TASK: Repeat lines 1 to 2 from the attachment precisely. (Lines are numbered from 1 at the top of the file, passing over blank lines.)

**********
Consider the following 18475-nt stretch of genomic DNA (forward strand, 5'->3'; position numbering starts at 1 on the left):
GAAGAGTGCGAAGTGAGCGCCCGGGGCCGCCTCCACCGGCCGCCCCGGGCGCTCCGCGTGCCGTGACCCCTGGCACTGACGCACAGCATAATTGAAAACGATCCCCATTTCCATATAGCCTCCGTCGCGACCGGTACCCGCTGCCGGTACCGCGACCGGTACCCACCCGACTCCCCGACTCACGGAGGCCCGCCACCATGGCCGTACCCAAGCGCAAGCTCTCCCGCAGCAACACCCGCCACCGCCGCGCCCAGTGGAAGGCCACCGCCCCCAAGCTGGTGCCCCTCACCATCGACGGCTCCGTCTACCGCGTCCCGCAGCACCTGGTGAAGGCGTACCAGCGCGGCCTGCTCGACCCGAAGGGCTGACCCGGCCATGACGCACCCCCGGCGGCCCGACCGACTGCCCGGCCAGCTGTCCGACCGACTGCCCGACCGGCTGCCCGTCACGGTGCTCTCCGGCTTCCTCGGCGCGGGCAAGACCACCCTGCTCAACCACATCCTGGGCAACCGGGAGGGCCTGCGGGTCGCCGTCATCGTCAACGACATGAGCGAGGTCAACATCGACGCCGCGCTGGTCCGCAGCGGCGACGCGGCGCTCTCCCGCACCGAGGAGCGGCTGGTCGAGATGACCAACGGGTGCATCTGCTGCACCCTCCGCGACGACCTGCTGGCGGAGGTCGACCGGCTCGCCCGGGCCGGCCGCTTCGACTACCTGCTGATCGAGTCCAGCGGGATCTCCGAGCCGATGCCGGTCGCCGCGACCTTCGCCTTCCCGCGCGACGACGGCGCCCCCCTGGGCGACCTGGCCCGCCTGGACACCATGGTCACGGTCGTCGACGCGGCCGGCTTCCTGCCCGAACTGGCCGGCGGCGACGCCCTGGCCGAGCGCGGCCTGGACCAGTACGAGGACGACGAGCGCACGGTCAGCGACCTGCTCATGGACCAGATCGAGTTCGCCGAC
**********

Consider the following 18475-nt stretch of genomic DNA (forward strand, 5'->3'; position numbering starts at 1 on the left):
GAAGAGTGCGAAGTGAGCGCCCGGGGCCGCCTCCACCGGCCGCCCCGGGCGCTCCGCGTGCCGTGACCCCTGGCACTGACGCACAGCATAATTGAAAACGATCCCCATTTCCATATAGCCTCCGTCGCGACCGGTACCCGCTGCCGGTACCGCGACCGGTACCCACCCGACTCCCCGACTCACGGAGGCCCGCCACCATGGCCGTACCCAAGCGCAAGCTCTCCCGCAGCAACACCCGCCACCGCCGCGCCCAGTGGAAGGCCACCGCCCCCAAGCTGGTGCCCCTCACCATCGACGGCTCCGTCTACCGCGTCCCGCAGCACCTGGTGAAGGCGTACCAGCGCGGCCTGCTCGACCCGAAGGGCTGACCCGGCCATGACGCACCCCCGGCGGCCCGACCGACTGCCCGGCCAGCTGTCCGACCGACTGCCCGACCGGCTGCCCGTCACGGTGCTCTCCGGCTTCCTCGGCGCGGGCAAGACCACCCTGCTCAACCACATCCTGGGCAACCGGGAGGGCCTGCGGGTCGCCGTCATCGTCAACGACATGAGCGAGGTCAACATCGACGCCGCGCTGGTCCGCAGCGGCGACGCGGCGCTCTCCCGCACCGAGGAGCGGCTGGTCGAGATGACCAACGGGTGCATCTGCTGCACCCTCCGCGACGACCTGCTGGCGGAGGTCGACCGGCTCGCCCGGGCCGGCCGCTTCGACTACCTGCTGATCGAGTCCAGCGGGATCTCCGAGCCGATGCCGGTCGCCGCGACCTTCGCCTTCCCGCGCGACGACGGCGCCCCCCTGGGCGACCTGGCCCGCCTGGACACCATGGTCACGGTCGTCGACGCGGCCGGCTTCCTGCCCGAACTGGCCGGCGGCGACGCCCTGGCCGAGCGCGGCCTGGACCAGTACGAGGACGACGAGCGCACGGTCAGCGACCTGCTCATGGACCAGATCGAGTTCGCCGAC